Google just published a research article about its Pathways Language Model (PaML), a neural network with 500 billion parameters. It is unclear to me how many layers and how many neurons (also called nodes) it can handle. A parameter in this context is a weight attached to a link between two connected neurons. So the number of neurons is at most 500 billion, but it is most likely much smaller. By contrast, the average human brain has 86 billion neurons.
This system performs translations, answers questions like Alexa does, summarizes documents, performs arithmetic, and more. I was especially interested in its code translation capability (translating Perl to Python) and its arithmetic engine. I use Mathematica’s AI system to solve complex mathematical problems, in particular symbolic math, and I am curious to see how it compares to PaML. How long would it take for PaML to compute the first trillion digits of π? The Gif picture below shows a few tasks that PaML can perform. It switches to the next task after 5 seconds or so.
Networks with Huge Number of Layers and Neurons
Very large and deep neural networks are not something new. The VDNN (very deep neural network) supervised classifier that I created can have 1,000 layers (thus the term very deep) and each layer can easily accommodate 4,000 x 4,000 neurons. This amounts to 16 billion neurons. In practice, unless your data set is high dimensional or you need several digits of accuracy, 16 million neurons performs just as well. In my case, a neuron is a pixel in an image. A layer is an image in a series of iterated images (video frames) obtained when recursively applying a filter to some initial image. The initial image is a mapping of the original training set into a bitmap, used for fast supervised classification performed in GPU (graphics processing unit). The final image is the classification of the entire space.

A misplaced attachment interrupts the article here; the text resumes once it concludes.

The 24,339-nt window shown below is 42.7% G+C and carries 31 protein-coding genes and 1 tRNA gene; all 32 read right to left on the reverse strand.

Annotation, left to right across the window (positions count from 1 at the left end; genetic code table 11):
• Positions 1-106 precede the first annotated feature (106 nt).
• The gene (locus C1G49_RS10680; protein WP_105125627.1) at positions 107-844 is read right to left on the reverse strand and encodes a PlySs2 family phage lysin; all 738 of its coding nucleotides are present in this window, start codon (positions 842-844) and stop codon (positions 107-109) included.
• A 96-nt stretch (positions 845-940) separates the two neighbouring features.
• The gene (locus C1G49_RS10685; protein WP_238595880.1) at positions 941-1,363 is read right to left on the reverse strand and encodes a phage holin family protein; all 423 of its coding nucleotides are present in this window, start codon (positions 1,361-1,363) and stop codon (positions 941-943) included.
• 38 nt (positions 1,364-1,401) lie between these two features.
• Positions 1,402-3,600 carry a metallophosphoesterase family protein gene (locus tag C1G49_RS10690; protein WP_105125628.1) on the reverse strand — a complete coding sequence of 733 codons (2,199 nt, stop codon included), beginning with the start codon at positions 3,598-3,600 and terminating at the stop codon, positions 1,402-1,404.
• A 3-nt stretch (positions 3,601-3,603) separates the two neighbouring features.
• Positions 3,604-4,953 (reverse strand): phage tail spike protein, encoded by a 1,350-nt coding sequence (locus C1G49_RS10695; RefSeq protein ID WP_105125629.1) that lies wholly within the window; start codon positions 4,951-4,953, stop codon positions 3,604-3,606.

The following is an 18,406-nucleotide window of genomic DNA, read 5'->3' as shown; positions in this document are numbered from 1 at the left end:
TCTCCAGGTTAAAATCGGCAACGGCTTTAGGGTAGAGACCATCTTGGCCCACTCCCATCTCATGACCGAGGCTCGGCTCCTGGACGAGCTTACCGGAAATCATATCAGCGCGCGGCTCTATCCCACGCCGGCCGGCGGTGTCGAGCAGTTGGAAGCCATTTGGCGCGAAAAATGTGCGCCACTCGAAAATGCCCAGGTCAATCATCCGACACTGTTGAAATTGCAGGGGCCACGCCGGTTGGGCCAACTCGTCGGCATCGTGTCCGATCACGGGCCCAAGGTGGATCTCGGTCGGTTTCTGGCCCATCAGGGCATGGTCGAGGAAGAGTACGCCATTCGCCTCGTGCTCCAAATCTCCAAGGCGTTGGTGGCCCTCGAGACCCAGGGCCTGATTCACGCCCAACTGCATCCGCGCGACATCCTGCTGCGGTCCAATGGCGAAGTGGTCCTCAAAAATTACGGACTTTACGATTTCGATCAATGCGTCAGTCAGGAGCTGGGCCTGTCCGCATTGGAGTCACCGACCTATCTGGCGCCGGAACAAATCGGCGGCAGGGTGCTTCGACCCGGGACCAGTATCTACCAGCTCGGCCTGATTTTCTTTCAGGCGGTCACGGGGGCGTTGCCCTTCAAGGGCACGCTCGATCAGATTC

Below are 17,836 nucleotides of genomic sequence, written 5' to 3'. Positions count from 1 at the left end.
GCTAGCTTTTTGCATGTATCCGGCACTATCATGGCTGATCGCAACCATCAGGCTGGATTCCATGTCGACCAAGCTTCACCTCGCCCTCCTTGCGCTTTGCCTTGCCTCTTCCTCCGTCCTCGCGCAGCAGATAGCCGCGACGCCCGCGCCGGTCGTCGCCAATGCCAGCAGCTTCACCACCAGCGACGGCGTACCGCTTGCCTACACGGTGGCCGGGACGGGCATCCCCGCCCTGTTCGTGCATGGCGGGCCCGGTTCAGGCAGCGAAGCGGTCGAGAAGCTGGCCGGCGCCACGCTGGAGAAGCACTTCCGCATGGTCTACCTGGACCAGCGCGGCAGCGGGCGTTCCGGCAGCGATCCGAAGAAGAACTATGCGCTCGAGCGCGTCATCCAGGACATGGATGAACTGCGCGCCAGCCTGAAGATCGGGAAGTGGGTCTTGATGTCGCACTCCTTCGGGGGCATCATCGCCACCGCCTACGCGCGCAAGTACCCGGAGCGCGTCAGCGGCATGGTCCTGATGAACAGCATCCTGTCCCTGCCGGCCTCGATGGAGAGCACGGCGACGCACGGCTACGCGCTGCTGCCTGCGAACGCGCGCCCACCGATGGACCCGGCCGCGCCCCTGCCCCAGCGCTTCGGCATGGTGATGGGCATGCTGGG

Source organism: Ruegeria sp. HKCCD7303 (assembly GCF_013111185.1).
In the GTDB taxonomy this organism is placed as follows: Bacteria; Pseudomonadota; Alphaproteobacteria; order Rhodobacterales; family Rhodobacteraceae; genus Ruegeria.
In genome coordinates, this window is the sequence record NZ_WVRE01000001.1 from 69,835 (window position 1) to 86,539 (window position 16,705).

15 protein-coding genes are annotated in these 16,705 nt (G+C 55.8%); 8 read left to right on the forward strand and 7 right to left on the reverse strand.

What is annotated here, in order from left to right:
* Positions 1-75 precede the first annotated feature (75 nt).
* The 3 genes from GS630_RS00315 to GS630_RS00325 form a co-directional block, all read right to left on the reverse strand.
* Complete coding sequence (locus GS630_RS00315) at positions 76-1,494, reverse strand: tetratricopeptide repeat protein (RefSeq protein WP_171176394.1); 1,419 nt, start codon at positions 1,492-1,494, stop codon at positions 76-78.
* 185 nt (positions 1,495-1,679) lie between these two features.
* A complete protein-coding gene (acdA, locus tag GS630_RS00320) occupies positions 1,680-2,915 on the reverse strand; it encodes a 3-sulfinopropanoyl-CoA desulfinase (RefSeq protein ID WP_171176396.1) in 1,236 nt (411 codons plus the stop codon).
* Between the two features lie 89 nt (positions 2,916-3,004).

One peculiarity of my VDNN is that each neuron has only one connection, a nearest neuron (pixel) in the image. Thus the number of parameters is equal to the number of neurons. It produces a very fine, granular classification. I could use a much larger filtering window, say 40 x 40 pixels. This would multiply the number of parameters by (40 +1) x (40 + 1) = 1,681, resulting in 27 trillion parameters. But this approach fails to work: it does not converge to anything meaningful1. It works though, if the number of layers is drastically reduced, say from 1,000 down to 4. Then it produces a different classification with smoother borders between adjacent clusters. In this case, it is non longer a very deep neural network because it only has 4 layers, yet it still has 108 billion parameters.
I am curious to know which approach Google has chosen: many layers and low connectivity between neurons, or the other way around. Maybe you can fine-tune PaLM to choose between these two extremes. In any case, my VDNN performs only one task, while PaLM does a lot of different things.
Illustration of Very Deep Neural Networks
My VDNN is described here. The training set, augmented after 14 iterations, is shown on the left in the picture below. The output classification of my VDNN is on the right.
The above picture shows a VDNN classification that a human brain could do too. But there are examples where no apparent cluster structure is visible to the naked eye. Yet the VDNN manages to detect the structure, outperforming the human brain.